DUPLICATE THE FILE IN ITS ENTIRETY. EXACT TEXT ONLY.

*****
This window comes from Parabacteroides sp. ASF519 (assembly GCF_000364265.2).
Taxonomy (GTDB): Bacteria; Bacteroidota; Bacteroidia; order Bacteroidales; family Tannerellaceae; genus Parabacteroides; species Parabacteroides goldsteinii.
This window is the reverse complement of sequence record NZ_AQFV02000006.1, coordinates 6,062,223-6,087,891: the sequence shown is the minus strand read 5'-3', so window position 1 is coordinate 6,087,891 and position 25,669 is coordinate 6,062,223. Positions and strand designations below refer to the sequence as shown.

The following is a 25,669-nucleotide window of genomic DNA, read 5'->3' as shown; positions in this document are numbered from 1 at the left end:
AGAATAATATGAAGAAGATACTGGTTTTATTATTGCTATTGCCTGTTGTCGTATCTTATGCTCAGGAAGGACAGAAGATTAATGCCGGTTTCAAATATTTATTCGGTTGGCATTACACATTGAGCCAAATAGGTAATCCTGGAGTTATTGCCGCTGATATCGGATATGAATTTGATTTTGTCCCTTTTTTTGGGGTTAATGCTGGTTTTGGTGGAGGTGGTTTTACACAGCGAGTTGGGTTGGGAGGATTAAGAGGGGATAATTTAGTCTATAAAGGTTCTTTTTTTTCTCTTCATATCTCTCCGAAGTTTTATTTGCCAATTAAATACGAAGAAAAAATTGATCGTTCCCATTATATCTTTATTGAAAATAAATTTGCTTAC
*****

This window comes from Parabacteroides sp. ASF519 (assembly GCF_000364265.2).
Taxonomy (GTDB): Bacteria; Bacteroidota; Bacteroidia; order Bacteroidales; family Tannerellaceae; genus Parabacteroides; species Parabacteroides goldsteinii.
This window is the reverse complement of sequence record NZ_AQFV02000006.1, coordinates 6,062,223-6,087,891: the sequence shown is the minus strand read 5'-3', so window position 1 is coordinate 6,087,891 and position 25,669 is coordinate 6,062,223. Positions and strand designations below refer to the sequence as shown.

The following is a 25,669-nucleotide window of genomic DNA, read 5'->3' as shown; positions in this document are numbered from 1 at the left end:
AGAATAATATGAAGAAGATACTGGTTTTATTATTGCTATTGCCTGTTGTCGTATCTTATGCTCAGGAAGGACAGAAGATTAATGCCGGTTTCAAATATTTATTCGGTTGGCATTACACATTGAGCCAAATAGGTAATCCTGGAGTTATTGCCGCTGATATCGGATATGAATTTGATTTTGTCCCTTTTTTTGGGGTTAATGCTGGTTTTGGTGGAGGTGGTTTTACACAGCGAGTTGGGTTGGGAGGATTAAGAGGGGATAATTTAGTCTATAAAGGTTCTTTTTTTTCTCTTCATATCTCTCCGAAGTTTTATTTGCCAATTAAATACGAAGAAAAAATTGATCGTTCCCATTATATCTTTATTGAAAATAAATTTGCTTAC